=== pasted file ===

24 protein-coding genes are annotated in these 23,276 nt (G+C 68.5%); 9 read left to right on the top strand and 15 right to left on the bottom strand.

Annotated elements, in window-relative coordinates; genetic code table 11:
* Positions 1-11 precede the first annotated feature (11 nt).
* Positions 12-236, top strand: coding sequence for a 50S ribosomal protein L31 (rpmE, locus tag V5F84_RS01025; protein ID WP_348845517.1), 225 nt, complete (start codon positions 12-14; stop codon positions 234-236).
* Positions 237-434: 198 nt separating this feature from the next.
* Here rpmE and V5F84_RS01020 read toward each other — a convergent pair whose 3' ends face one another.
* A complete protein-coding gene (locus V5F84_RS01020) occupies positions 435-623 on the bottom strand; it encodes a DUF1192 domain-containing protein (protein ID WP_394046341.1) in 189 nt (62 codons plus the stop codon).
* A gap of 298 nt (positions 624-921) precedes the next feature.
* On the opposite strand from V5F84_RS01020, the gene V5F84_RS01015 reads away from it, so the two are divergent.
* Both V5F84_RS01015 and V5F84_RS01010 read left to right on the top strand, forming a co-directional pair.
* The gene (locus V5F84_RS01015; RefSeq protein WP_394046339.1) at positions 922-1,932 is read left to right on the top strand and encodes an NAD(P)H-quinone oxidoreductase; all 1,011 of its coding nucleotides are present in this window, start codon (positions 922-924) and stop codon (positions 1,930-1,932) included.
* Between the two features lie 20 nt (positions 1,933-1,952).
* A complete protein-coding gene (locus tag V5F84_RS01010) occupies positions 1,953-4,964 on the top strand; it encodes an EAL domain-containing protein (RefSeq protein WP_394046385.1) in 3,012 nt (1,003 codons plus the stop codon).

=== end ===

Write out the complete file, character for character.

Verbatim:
24 protein-coding genes are annotated in these 23,276 nt (G+C 68.5%); 9 read left to right on the top strand and 15 right to left on the bottom strand.

Annotated elements, in window-relative coordinates; genetic code table 11:
* Positions 1-11 precede the first annotated feature (11 nt).
* Positions 12-236, top strand: coding sequence for a 50S ribosomal protein L31 (rpmE, locus tag V5F84_RS01025; protein ID WP_348845517.1), 225 nt, complete (start codon positions 12-14; stop codon positions 234-236).
* Positions 237-434: 198 nt separating this feature from the next.
* Here rpmE and V5F84_RS01020 read toward each other — a convergent pair whose 3' ends face one another.
* A complete protein-coding gene (locus V5F84_RS01020) occupies positions 435-623 on the bottom strand; it encodes a DUF1192 domain-containing protein (protein ID WP_394046341.1) in 189 nt (62 codons plus the stop codon).
* A gap of 298 nt (positions 624-921) precedes the next feature.
* On the opposite strand from V5F84_RS01020, the gene V5F84_RS01015 reads away from it, so the two are divergent.
* Both V5F84_RS01015 and V5F84_RS01010 read left to right on the top strand, forming a co-directional pair.
* The gene (locus V5F84_RS01015; RefSeq protein WP_394046339.1) at positions 922-1,932 is read left to right on the top strand and encodes an NAD(P)H-quinone oxidoreductase; all 1,011 of its coding nucleotides are present in this window, start codon (positions 922-924) and stop codon (positions 1,930-1,932) included.
* Between the two features lie 20 nt (positions 1,933-1,952).
* A complete protein-coding gene (locus tag V5F84_RS01010) occupies positions 1,953-4,964 on the top strand; it encodes an EAL domain-containing protein (RefSeq protein WP_394046385.1) in 3,012 nt (1,003 codons plus the stop codon).